|Group:||Hounds (Group 4)|
|Club:||Basenji Club Of Victoria Inc|
|Contact:||Mrs Cathryn Curnick|
Background The Basenji, Africa’s bark-less dog, has a history which dates back to approximately 8000 BC. Paintings, carvings and hieroglyphics prove that the Basenji existed in the early days of the Pharaohs, and, in fact, the breed is older than the Pyramids themselves. It was not until 1895 that Western civilization discovered the Basenji in the Congo regions being used by the various tribes as a hunting dog. Even today, they are highly prized possessions, as without these little dogs, natives lose their prestige as hunters. Even today, particularly in America and Canada, the Basenji is regarded as a top hunting dog, being swift, bold and possessed of a keen sense of hearing and smell.
Average Lifespan When considering a dog, please realise that you are taking it on for its lifetime. Basenji live to 12 - 16 years of age.
Breed Personality/Characteristics/Temperament Elegant, graceful and extremely versatile, the Basenji is fastidiously clean, easily house trained and completely lacks any doggy smell. Although the breed’s lack of bark is often thought to mean lack of voice, this is definitely not so. In fact, the Basenji has an amazing vocabulary of sounds, which are usually uttered when the dog is happy, or caught in the act of some mischievous devilment. The most characteristic vocalisation is a mixture between a chortle and a yodel. As a watchdog, the Basenji is more positive in its approach than the usual barking house pet - it will raise its hackles and let out an unnerving rumble at the sound of impending danger. It is particularly protective with children. In fact, the breed is said to have the gameness of a Bullmastiff, but with the gentleness of a Labrador. As with all dogs, young children and pets should always be supervised when together. The Basenji loves its owners and will greet each and every member of the family with the same enthusiasm upon their return home from work, school or whatever. However it will not routinely welcome visitors unless it considers them worthy of attention. The breed can be wilful and disobedient if not trained correctly. It is, however, too intelligent to be forced, so do not try to break your dogs will. You must be firm but just in order to get the best results from this breed. However, any dog-lover with the patience and tolerance to really understand the Basenji, will be rewarded with an affectionate, lovable family companion that thrives on attention. Basenji are known to cry real tears, climb trees, hug like bears, stalk birds, and, being unbelievably fastidious, will even clean themselves like cats. The Basenji is probably closer to the wild dog of the jungle and the desert than any other domesticated breed. This makes it unique in the world of dogs.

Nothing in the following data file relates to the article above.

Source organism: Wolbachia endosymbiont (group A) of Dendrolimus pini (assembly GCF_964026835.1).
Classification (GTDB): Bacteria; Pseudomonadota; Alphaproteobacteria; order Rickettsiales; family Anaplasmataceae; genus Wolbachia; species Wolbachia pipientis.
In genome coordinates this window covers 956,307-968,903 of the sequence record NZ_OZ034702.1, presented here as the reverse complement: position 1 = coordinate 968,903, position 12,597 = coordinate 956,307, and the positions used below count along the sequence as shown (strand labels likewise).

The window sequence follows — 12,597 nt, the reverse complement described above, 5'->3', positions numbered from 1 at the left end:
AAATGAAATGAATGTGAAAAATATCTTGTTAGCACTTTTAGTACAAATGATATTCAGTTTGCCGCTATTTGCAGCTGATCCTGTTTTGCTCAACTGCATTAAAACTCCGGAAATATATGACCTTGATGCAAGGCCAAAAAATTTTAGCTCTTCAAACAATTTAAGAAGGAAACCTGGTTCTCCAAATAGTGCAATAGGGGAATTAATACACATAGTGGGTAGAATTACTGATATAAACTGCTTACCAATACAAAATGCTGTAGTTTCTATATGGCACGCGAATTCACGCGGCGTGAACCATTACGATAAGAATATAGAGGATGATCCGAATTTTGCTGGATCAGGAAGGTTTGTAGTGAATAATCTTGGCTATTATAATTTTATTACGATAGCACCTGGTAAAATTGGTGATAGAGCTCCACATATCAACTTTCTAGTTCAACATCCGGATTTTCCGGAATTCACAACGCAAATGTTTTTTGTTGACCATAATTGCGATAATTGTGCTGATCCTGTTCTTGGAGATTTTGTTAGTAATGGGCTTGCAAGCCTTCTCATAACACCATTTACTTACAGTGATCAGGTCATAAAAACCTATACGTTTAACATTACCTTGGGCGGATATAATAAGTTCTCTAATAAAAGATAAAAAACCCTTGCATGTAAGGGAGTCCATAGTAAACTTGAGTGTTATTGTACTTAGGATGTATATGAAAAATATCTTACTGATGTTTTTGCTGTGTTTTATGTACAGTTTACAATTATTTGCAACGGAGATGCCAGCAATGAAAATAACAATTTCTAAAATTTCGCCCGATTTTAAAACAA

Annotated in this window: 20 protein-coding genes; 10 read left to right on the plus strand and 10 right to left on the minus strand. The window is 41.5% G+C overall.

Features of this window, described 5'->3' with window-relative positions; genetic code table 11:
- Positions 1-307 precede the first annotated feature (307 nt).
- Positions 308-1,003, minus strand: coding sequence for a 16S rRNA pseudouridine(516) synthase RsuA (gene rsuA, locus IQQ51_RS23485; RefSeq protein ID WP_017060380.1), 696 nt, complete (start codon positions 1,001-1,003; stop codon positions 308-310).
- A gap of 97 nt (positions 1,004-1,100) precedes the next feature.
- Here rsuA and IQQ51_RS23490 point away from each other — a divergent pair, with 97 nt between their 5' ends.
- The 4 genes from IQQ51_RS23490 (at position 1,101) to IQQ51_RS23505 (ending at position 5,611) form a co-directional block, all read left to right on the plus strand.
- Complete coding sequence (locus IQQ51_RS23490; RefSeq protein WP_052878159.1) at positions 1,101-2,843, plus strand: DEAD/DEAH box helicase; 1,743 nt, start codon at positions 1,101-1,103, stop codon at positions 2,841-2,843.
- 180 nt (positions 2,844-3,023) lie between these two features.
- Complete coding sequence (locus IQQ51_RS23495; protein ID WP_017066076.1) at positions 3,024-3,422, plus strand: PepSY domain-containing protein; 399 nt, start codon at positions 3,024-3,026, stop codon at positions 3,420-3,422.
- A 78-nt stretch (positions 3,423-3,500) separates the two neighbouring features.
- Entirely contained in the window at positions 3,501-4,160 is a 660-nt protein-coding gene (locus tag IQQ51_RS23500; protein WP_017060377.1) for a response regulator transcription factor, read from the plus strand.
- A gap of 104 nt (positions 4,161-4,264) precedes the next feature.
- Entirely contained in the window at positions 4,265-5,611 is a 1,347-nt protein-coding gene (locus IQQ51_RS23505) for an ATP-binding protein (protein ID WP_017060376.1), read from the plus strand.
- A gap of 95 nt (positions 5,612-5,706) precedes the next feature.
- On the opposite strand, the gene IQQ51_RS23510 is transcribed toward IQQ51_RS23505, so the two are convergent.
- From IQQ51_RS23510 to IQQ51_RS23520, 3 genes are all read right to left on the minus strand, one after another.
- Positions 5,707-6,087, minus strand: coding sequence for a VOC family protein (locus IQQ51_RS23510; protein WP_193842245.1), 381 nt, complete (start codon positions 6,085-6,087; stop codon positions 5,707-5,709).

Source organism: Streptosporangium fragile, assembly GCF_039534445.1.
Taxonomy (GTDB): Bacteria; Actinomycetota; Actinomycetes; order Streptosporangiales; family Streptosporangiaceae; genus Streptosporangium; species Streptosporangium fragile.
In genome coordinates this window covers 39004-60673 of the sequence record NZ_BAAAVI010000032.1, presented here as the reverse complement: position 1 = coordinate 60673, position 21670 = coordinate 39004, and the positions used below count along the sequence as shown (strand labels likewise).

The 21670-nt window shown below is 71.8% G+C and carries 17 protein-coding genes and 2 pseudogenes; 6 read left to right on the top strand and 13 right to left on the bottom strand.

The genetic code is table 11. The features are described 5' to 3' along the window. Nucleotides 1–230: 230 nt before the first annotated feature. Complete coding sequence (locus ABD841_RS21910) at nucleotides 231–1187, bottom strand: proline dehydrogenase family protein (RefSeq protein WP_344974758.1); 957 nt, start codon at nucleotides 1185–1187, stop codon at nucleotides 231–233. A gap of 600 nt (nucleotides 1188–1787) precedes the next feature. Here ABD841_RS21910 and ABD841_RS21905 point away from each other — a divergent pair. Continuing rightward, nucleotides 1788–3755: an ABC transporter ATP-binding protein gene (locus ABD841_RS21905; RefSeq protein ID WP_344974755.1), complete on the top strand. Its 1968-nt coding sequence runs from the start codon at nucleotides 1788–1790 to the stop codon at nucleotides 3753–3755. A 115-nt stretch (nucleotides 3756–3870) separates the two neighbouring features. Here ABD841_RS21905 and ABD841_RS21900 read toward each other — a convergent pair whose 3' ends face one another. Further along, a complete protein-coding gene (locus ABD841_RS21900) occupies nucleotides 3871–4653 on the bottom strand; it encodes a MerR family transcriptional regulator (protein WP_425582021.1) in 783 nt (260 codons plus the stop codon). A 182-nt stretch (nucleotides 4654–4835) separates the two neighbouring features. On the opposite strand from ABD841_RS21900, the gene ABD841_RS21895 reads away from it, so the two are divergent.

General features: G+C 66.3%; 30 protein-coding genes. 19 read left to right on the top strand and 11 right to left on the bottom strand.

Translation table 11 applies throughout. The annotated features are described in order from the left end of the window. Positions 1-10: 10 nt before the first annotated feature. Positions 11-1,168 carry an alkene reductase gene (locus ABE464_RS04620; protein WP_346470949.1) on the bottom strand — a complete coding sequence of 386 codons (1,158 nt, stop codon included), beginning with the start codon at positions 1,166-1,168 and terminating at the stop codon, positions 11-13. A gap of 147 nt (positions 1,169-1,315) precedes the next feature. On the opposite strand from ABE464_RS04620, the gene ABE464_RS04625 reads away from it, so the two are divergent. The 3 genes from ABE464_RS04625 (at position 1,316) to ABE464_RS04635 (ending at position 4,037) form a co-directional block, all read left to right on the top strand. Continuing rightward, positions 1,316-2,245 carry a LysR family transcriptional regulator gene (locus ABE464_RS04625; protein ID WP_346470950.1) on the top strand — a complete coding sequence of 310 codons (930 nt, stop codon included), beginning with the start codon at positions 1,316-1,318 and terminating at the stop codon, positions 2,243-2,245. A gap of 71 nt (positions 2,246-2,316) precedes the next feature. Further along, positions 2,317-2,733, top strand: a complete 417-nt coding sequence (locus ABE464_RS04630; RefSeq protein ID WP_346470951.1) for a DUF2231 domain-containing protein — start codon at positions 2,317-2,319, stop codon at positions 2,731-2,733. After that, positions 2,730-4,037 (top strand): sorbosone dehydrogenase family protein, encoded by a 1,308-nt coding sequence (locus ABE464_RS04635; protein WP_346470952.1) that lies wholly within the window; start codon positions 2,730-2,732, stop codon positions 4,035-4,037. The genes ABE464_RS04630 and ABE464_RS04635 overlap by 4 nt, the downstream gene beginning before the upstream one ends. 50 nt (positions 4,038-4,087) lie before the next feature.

Compatibility with other pets Independent but not averse to sharing their life with other pets with which they grow up.
Care Requirements These dogs are natural hunters, with the ability to make the best use of sight, scent and sound. However, these strongly developed hunting instincts can also tend to be the Basenji’s undoing. For instance, if a dog is busy following a scent but a car happens to get in the way, the dog will not see it - this has resulted in an alarming number of Basenji being killed. For this reason, it is extremely important to have good fencing.
Please Take Note Basenji have a very independent nature and because of this can sometimes be hard to live with.
Ideal Owner/s Anyone who can meet the very specific needs of this highly individualistic breed.
In Conclusion Now you know a little about the Basenji and have decided this is the dog for you or you want more information, make contact with the breed club or your State controlling body for purebred dogs. They will be able to give you information about available puppies and also suggest dog shows where you can see the breed and speak to breeders. In this way you will gain a better perspective of the breed and its needs.